You know, I always am open to a different approach. For example, creating this bass album and having all bass guitars on it from lead bass to rhythm bass and layering it all up on one song kept me open-minded. It’s the same thing with Korn, you know, we’ll get in the studio and if we’re willing to try new things and new ways, we’re way better off. You have to try so many things, I mean, weird things. Even if you are humming something with your mouth and putting that onto the fretboard or playing something on a keyboard and learning in out the bass. You know, it’s all of these different things that you’ve got to try because it comes out differently if you play it differently. For me, this is what brings out the creativity; always remaining open and trying things in a new way.
Totally. I once saw an artist bring a frying pan with an egg sizzling that they must have had pulled right off of a stove backstage onto the stage to utilize the sound of the sizzling as a piece of their live show, and it sounded so fluid and out of the ordinary. It was beautiful. On another note, let’s talk tattoos. Tell us about some of your favorite personal pieces and the tattoo artists that you have worked with over the years to bring the pieces to life.
I travel so much that I’ve worked with so many different artists all around the world! I don’t really have a specific artist that I go to because it depends on the style that I want. I like so many styles; everything from realism pieces, cartoon pieces, ghetto/street tattoos, everything. I have it all.
My favorite piece is probably one that I got tattooed when I was a little older, I think that I got it tattooed around 2006. A friend of mine, Franco Vescovi, who is one of the top tattoo artists in the world wanted to do this piece on me that was Jesus and Mary, but I guess Michelangelo sculpted or carved the piece for The Pope? I don’t remember the full story, but he gave it to him and he cried and it was something that I really wanted to get tattooed. I remember showing my wife, Deena, when the tattoo was complete and she was so emotional when she saw it because it is such a beautiful piece. I got it tattooed when I accepted Jesus in my life and it means a lot to me. I am a better man because of it.
Isn’t that the time in which you wrote your book, ‘Got The Life’? It seems as though you went through a significant internal shift that has translated into your artistry.
Yeah, that was about the time. It was a big change in my life and I’m still changing today. I am pretty rough around the edges. I am not your uppity Christian guy; I’m the real deal. I can have a good day, I can have a bad day; I’m just like everyone else. I’m human. I can let everyone know now; don’t put me up there on a pedestal. I did put a book out about how great it was when I did make my change to accept Christ and that is how I felt at that moment. That was a moment of new, and ten years later, I realize that I am the same old me and I am always a work in progress.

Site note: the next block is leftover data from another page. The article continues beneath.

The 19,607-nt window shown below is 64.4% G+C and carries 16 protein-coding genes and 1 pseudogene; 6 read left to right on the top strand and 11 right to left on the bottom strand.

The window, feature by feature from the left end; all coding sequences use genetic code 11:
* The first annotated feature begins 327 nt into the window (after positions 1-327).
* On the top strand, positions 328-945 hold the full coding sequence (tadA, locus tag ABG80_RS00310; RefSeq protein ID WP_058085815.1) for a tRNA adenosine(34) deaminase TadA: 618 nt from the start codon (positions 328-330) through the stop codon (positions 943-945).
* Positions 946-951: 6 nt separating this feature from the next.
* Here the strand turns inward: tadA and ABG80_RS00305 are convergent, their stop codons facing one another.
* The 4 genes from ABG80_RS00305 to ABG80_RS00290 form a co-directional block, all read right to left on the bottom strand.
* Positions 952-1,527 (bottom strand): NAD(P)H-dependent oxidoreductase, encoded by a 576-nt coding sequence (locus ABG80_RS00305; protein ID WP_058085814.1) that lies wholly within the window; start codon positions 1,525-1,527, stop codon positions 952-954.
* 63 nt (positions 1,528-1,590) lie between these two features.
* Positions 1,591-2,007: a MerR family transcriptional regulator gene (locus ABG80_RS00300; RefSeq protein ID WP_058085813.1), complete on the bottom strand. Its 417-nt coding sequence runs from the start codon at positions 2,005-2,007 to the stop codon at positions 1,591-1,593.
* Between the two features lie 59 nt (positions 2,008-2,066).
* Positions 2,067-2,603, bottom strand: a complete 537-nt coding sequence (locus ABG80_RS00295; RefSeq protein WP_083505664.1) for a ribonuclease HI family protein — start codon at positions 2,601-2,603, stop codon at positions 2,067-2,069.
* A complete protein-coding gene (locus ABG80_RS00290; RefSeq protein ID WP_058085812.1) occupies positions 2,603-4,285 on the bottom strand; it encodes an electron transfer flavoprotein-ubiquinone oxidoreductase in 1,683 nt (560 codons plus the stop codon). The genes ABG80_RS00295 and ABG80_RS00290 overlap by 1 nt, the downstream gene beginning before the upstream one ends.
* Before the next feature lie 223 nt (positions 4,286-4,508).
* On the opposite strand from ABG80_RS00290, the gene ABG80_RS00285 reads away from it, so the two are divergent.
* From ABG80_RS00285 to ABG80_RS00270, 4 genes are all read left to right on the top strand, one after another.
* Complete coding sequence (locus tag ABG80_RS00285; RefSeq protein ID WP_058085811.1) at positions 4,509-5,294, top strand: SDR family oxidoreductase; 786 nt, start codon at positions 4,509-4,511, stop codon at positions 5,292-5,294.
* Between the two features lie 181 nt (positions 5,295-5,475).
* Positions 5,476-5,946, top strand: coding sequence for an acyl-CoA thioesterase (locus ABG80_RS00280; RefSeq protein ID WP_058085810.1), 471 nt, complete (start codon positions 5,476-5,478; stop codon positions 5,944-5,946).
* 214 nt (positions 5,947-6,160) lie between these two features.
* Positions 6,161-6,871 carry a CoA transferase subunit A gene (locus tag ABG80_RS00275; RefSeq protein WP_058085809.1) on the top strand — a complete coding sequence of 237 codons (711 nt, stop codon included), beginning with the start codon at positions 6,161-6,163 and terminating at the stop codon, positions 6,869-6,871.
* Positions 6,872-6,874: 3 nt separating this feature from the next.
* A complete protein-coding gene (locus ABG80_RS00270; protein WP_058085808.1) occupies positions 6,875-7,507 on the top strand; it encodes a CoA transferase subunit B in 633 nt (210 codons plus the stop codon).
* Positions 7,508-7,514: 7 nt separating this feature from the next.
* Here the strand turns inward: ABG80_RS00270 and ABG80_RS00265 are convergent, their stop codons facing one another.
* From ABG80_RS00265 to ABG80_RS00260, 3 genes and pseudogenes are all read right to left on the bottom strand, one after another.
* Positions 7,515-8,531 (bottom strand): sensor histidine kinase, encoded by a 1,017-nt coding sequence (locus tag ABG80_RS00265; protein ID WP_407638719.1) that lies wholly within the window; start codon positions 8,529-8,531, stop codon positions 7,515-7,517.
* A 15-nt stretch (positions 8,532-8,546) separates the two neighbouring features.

Totally. As you are a seasoned vet who has extensively toured the world and played with a variety of fellow artists, do you have any words of wisdom to share with kids who are just picking up their first bass in hopes to follow down a path similar to yours?
I would tell anyone that wants to pick up the bass that they are picking up an instrument that they either are instantly going to love or it’s going to be similar to my experience where I did it because I wanted to be in a band. At first, I didn’t really like the bass. It took me many years to actually really like the bass, so I had to come across some different styles and ask myself how I was going to make the bass fun. You can make the bass fun. It’s almost like an instrument that you can bang on and slap on; you can get real aggressive with it. It’s something that I encourage others to do. Don’t be afraid of the bass, pick it up and get aggressive.
Photo Credit: Sebastien Paquet
Last but certainly not least, is there anything else that you’d like to bring to our attention about ‘Bassically’ and any closing messages for your fans?
‘Bassically’ is going to take you on a musical journey. It’s a really great album! I noticed that when you throw headphones on and listen to it, you can just escape into this musical journey that takes you out of this world. It’s nice to just step out of the world for the length of the 17 tracks and get right back to the world right when you’re done listening. I am hoping that this album can really give people an outlet and give people a break from life for a minute.